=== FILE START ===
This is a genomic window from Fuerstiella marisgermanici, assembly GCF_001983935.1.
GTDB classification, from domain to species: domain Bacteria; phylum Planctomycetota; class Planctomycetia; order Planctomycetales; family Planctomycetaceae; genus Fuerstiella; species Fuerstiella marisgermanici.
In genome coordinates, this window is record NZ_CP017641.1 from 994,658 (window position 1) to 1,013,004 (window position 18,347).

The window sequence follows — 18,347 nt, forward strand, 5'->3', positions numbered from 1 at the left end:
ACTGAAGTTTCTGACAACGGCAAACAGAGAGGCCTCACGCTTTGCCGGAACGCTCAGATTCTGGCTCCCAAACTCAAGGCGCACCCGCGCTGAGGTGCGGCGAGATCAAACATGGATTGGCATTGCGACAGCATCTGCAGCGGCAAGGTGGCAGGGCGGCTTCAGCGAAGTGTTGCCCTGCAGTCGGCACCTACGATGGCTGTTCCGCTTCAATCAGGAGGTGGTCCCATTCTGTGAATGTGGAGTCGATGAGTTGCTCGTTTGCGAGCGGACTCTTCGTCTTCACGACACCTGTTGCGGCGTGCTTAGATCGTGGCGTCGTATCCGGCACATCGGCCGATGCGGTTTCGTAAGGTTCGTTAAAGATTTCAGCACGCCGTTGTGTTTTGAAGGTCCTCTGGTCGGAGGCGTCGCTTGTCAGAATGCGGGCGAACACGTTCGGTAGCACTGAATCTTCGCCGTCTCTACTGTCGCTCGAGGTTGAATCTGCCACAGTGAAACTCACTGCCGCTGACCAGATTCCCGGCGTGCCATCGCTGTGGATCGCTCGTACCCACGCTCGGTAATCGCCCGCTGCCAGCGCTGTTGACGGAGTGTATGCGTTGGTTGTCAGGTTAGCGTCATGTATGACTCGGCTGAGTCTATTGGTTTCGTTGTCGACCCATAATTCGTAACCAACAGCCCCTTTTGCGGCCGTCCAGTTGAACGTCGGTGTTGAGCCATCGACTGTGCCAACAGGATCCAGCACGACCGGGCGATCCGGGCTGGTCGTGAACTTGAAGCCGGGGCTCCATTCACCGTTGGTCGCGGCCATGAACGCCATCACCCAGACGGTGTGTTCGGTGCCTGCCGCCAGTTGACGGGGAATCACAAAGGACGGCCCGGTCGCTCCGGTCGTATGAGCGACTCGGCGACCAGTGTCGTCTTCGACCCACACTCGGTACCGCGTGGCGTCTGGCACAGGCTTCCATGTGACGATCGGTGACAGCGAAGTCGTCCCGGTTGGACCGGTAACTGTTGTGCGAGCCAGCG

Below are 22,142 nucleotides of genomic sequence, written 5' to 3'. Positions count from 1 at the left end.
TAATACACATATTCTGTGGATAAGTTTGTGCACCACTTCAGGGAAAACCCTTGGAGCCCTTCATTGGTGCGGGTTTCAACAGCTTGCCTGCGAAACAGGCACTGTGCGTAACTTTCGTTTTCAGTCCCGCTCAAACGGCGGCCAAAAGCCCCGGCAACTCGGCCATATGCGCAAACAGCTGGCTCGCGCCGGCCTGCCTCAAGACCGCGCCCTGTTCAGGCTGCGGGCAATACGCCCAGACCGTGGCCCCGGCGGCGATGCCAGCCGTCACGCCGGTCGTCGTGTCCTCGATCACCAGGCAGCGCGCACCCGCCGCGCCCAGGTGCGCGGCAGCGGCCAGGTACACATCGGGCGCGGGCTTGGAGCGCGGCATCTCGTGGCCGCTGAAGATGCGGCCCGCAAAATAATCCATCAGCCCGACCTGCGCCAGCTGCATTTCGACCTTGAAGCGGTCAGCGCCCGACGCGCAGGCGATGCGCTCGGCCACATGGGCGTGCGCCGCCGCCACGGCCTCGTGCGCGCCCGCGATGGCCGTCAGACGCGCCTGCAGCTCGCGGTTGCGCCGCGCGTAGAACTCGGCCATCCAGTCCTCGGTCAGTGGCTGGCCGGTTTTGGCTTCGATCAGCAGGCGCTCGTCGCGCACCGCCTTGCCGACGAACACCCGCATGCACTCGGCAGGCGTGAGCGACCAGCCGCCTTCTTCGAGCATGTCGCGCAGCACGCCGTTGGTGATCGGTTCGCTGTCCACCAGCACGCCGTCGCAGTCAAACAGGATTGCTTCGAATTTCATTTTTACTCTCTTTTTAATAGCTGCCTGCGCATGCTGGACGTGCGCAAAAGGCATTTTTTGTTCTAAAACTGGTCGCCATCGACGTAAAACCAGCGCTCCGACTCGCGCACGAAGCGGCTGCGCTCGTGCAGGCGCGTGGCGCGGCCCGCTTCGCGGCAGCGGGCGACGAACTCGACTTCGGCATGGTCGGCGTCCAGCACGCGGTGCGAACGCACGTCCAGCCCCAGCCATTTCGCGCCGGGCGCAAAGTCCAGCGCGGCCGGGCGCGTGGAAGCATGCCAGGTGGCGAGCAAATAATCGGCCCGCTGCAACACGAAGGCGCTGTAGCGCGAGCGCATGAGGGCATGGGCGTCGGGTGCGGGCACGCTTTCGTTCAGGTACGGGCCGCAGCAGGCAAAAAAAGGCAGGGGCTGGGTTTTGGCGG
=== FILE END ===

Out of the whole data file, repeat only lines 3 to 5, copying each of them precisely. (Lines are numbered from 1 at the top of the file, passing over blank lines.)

In genome coordinates, this window is record NZ_CP017641.1 from 994,658 (window position 1) to 1,013,004 (window position 18,347).

The window sequence follows — 18,347 nt, forward strand, 5'->3', positions numbered from 1 at the left end:
ACTGAAGTTTCTGACAACGGCAAACAGAGAGGCCTCACGCTTTGCCGGAACGCTCAGATTCTGGCTCCCAAACTCAAGGCGCACCCGCGCTGAGGTGCGGCGAGATCAAACATGGATTGGCATTGCGACAGCATCTGCAGCGGCAAGGTGGCAGGGCGGCTTCAGCGAAGTGTTGCCCTGCAGTCGGCACCTACGATGGCTGTTCCGCTTCAATCAGGAGGTGGTCCCATTCTGTGAATGTGGAGTCGATGAGTTGCTCGTTTGCGAGCGGACTCTTCGTCTTCACGACACCTGTTGCGGCGTGCTTAGATCGTGGCGTCGTATCCGGCACATCGGCCGATGCGGTTTCGTAAGGTTCGTTAAAGATTTCAGCACGCCGTTGTGTTTTGAAGGTCCTCTGGTCGGAGGCGTCGCTTGTCAGAATGCGGGCGAACACGTTCGGTAGCACTGAATCTTCGCCGTCTCTACTGTCGCTCGAGGTTGAATCTGCCACAGTGAAACTCACTGCCGCTGACCAGATTCCCGGCGTGCCATCGCTGTGGATCGCTCGTACCCACGCTCGGTAATCGCCCGCTGCCAGCGCTGTTGACGGAGTGTATGCGTTGGTTGTCAGGTTAGCGTCATGTATGACTCGGCTGAGTCTATTGGTTTCGTTGTCGACCCATAATTCGTAACCAACAGCCCCTTTTGCGGCCGTCCAGTTGAACGTCGGTGTTGAGCCATCGACTGTGCCAACAGGATCCAGCACGACCGGGCGATCCGGGCTGGTCGTGAACTTGAAGCCGGGGCTCCATTCACCGTTGGTCGCGGCCATGAACGCCATCACCCAGACGGTGTGTTCGGTGCCTGCCGCCAGTTGACGGGGAATCACAAAGGACGGCCCGGTCGCTCCGGTCGTATGAGCGACTCGGCGACCAGTGTCGTCTTCGACCCACACTCGGTACCGCGTGGCGTCTGGCACAGGCTTCCATGTGACGATCGGTGACAGCGAAGTCGTCCCGGTTGGACCGGTAACTGTTGTGCGAGCCAGCG